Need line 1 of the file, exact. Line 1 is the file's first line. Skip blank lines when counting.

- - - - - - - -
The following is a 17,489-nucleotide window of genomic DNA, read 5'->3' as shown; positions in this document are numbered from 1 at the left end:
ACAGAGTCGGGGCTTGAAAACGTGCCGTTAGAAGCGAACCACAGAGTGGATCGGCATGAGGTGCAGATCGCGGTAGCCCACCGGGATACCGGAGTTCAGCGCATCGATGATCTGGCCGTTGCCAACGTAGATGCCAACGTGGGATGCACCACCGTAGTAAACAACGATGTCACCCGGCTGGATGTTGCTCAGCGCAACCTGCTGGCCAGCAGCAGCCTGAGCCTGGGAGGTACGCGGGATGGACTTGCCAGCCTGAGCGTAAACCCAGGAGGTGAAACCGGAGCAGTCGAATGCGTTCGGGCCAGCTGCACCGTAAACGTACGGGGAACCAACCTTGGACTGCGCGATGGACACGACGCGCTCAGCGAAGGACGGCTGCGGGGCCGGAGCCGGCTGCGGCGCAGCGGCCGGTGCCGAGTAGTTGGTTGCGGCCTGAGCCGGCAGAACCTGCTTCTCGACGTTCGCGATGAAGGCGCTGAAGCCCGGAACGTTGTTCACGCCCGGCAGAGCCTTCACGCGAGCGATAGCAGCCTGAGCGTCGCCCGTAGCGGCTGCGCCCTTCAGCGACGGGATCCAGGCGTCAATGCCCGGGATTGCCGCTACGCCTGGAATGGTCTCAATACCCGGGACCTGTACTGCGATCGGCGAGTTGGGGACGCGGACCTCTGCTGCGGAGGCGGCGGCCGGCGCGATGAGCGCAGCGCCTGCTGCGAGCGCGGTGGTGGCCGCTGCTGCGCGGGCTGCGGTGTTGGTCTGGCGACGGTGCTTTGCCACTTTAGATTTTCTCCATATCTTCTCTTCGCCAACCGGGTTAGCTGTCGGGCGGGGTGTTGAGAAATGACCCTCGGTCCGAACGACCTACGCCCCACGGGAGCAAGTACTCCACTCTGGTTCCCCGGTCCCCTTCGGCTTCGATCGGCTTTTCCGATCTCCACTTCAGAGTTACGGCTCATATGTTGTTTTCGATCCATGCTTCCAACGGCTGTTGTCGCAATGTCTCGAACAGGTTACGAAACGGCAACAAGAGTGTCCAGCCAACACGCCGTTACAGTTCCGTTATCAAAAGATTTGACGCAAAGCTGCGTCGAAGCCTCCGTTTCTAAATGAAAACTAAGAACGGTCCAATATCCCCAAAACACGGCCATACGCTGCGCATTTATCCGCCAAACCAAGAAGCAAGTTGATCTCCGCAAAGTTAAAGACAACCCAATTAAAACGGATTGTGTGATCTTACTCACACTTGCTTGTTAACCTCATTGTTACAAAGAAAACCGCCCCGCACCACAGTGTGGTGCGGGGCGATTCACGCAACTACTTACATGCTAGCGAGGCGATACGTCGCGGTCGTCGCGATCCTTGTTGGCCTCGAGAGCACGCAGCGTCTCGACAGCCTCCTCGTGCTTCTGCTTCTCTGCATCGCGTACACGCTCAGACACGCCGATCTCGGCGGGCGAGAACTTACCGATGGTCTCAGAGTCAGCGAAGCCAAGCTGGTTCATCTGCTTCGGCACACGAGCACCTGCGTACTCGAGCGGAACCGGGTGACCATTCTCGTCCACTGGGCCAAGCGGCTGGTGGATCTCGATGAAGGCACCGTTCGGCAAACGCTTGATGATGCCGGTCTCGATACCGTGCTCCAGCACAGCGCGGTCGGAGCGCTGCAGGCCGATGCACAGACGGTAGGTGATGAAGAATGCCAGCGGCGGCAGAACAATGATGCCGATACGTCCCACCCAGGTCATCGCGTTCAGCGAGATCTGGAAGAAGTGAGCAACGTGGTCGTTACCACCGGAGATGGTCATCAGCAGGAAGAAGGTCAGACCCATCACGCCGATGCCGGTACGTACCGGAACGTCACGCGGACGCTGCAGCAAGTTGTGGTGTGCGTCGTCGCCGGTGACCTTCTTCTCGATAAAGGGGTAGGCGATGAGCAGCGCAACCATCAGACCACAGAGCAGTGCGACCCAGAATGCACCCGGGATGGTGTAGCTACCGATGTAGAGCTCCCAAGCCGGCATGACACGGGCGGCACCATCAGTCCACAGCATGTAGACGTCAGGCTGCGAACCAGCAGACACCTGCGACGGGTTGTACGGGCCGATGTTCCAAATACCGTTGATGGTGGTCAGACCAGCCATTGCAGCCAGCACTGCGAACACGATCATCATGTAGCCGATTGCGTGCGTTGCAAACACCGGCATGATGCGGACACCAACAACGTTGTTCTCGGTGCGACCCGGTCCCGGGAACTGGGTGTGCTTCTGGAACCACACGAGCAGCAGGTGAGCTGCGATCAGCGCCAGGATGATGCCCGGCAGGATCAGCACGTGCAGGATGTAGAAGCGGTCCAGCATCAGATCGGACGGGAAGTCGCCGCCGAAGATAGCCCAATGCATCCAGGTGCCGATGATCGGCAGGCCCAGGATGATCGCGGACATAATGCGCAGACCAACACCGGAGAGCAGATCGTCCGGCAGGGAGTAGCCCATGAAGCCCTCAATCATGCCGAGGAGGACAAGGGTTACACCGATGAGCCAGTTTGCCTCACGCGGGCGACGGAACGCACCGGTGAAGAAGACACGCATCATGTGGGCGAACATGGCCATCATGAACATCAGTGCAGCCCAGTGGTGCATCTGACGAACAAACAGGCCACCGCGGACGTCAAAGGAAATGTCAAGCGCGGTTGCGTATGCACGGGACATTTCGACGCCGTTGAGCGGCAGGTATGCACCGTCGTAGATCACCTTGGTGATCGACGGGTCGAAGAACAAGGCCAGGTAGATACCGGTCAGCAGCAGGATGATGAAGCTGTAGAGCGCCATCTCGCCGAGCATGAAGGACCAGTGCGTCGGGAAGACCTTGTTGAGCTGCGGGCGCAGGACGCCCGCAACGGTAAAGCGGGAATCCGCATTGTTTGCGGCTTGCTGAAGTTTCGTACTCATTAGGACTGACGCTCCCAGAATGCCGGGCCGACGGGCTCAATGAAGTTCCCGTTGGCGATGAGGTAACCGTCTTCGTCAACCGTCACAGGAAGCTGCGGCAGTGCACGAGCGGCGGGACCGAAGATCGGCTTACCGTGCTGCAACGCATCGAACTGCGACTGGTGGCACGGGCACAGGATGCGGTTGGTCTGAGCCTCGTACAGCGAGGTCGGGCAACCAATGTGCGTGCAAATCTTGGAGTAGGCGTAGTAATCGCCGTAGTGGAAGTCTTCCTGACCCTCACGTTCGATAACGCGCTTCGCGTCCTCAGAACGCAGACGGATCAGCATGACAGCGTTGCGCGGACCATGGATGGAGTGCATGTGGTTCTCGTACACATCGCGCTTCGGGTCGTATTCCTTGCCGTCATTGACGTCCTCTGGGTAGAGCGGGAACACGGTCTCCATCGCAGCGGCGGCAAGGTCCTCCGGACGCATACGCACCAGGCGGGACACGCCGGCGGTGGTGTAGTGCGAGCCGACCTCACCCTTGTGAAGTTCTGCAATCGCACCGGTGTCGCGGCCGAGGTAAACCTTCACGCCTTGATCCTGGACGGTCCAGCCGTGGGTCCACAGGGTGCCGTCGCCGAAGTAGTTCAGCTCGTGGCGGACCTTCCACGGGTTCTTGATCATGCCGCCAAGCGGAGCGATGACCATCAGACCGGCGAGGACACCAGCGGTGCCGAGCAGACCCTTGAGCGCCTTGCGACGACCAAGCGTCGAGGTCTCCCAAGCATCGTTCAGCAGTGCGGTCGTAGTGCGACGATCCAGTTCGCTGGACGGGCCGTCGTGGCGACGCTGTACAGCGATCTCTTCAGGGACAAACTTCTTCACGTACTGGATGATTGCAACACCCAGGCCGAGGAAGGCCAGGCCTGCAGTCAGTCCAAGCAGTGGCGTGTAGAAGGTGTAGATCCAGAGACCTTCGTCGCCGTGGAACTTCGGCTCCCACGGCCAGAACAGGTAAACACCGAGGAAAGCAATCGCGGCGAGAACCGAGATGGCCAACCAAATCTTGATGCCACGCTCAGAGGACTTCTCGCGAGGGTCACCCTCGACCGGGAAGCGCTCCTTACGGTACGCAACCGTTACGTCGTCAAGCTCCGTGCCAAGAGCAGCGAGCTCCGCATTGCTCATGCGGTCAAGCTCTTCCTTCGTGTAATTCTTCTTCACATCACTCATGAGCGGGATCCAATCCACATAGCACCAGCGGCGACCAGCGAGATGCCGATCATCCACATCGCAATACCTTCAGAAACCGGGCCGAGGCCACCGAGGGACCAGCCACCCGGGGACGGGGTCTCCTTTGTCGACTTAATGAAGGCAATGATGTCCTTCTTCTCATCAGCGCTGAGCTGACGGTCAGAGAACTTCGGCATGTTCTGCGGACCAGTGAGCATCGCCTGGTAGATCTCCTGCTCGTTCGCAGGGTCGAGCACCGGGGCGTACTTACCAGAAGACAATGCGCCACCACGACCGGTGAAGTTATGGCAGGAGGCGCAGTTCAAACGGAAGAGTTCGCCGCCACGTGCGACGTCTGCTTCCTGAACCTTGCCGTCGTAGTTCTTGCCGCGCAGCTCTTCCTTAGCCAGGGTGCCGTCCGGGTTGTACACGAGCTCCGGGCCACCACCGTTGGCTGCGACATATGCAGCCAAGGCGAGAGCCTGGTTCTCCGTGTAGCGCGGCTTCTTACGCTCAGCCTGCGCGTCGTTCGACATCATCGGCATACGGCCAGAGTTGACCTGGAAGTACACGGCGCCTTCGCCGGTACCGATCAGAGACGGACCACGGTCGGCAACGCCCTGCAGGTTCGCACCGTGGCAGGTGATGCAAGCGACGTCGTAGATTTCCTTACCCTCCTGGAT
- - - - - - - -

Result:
The following is a 17,489-nucleotide window of genomic DNA, read 5'->3' as shown; positions in this document are numbered from 1 at the left end: